Aaron Smith to have neck surgery

Aaron Smith needs neck surgery, putting the career of the longtime Pittsburgh Steelers defensive end in doubt.

The Steelers placed the 35-year-old Smith on injured reserve on Saturday. He hasn't played since injuring his foot Oct. 2 against Houston and the neck problem was discovered by doctors while he was out with that injury.

"He was experiencing some (neck) discomfort and pain," coach Mike Tomlin told the Pittsburgh Post-Gazette on Sunday. "He thought it was a function of playing. Once he hurt his ankle, he thought it would calm down but it didn't. He consulted with our doctors and let them know what he was experiencing. They evaluated it and looked at it and determined that it needs to be fixed."

This marks the third straight season that injuries have limited Smith. He played in only 11 games spanning the 2009 and 2010 seasons due to shoulder and triceps injuries and appeared in just four this season.

"Just disappointed, that's about it," Smith, who accompanied the team to Arizona for Sunday's 32-20 victory over the Cardinals, told the Post-Gazette when asked about his neck. "You work hard, circumstances change and it doesn't work out."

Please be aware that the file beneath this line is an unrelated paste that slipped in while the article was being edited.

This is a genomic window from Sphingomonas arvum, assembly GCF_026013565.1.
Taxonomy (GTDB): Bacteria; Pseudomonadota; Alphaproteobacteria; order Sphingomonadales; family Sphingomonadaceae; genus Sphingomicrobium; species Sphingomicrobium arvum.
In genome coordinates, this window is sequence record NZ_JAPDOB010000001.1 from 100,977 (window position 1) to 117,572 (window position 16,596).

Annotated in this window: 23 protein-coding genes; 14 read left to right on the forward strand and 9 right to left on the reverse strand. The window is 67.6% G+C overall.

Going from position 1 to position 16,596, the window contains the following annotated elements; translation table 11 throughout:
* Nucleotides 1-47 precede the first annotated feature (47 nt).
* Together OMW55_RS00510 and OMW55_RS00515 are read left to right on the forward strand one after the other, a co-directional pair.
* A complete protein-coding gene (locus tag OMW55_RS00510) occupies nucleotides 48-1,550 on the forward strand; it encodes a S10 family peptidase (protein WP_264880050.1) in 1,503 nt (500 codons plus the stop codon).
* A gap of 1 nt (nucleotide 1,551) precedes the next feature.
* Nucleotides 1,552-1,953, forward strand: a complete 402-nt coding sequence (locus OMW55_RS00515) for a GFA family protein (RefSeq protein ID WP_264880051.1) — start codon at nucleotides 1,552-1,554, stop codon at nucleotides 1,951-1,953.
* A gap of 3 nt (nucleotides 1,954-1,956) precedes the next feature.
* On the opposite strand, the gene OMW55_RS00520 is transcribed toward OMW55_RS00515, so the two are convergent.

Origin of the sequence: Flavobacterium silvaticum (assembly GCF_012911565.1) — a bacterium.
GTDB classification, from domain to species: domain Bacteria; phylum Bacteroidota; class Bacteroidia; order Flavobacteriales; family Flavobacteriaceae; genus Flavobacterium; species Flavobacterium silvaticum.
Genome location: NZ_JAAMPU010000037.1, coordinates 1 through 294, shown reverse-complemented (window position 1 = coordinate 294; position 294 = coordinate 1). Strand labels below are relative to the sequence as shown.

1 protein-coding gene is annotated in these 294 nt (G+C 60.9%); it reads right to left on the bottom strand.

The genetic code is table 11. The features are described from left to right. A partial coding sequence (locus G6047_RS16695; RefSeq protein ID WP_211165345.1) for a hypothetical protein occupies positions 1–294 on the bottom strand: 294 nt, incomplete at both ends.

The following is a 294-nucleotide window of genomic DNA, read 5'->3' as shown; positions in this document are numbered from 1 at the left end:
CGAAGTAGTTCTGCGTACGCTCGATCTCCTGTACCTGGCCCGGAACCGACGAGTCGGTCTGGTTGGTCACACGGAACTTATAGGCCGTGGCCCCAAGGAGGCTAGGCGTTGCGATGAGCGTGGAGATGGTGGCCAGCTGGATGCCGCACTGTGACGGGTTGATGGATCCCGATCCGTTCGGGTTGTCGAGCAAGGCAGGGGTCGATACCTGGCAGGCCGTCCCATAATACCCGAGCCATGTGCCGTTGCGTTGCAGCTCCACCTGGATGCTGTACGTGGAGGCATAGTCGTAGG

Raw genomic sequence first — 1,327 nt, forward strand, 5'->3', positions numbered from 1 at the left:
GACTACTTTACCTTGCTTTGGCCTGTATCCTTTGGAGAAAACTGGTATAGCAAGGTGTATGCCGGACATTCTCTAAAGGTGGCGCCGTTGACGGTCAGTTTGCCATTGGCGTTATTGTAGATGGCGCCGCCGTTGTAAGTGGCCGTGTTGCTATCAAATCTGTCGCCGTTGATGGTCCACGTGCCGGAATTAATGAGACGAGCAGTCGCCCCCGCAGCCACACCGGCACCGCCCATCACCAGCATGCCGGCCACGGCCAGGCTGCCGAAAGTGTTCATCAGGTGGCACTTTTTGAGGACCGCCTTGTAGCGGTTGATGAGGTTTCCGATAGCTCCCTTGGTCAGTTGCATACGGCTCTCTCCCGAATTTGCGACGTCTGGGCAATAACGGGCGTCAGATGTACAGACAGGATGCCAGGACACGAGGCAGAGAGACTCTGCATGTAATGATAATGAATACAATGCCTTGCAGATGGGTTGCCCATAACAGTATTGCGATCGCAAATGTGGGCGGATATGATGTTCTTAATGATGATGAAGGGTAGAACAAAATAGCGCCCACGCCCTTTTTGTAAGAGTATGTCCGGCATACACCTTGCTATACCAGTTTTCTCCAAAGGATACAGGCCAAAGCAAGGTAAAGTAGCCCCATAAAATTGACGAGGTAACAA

The move probably signals the end of his career because the Steelers already have Smith's replacement in 2009 first-round draft pick Ziggy Hood, who has excelled in Smith's absence.

Smith, a 1999 fourth-round draft pick by the Steelers out of Northern Colorado, was possibly the most unheralded figure on the Steelers defenses. From 2000 to 2008, when Smith had double-digit starts, Pittsburgh ranked in the top 10 in defense all nine years including four as the top-ranked unit. During his career, Smith had at least four sacks in six seasons and is 10th on the team's all-time list with 44.

Brett Keisel was among the members of the Steelers defense who said they planned to dedicate the 2011 season to Smith.

"He's one of the greatest Steelers to ever put on a uniform," Keisel told the Pittsburgh Tribune-Review. "There aren't a lot of guys who have played and battled like he has. Everyone looks up to that. We love him. We respect him. The least we can do is go out and win games for him."

Information from ESPN.com NFC North blogger Jamison Hensley was used in this report.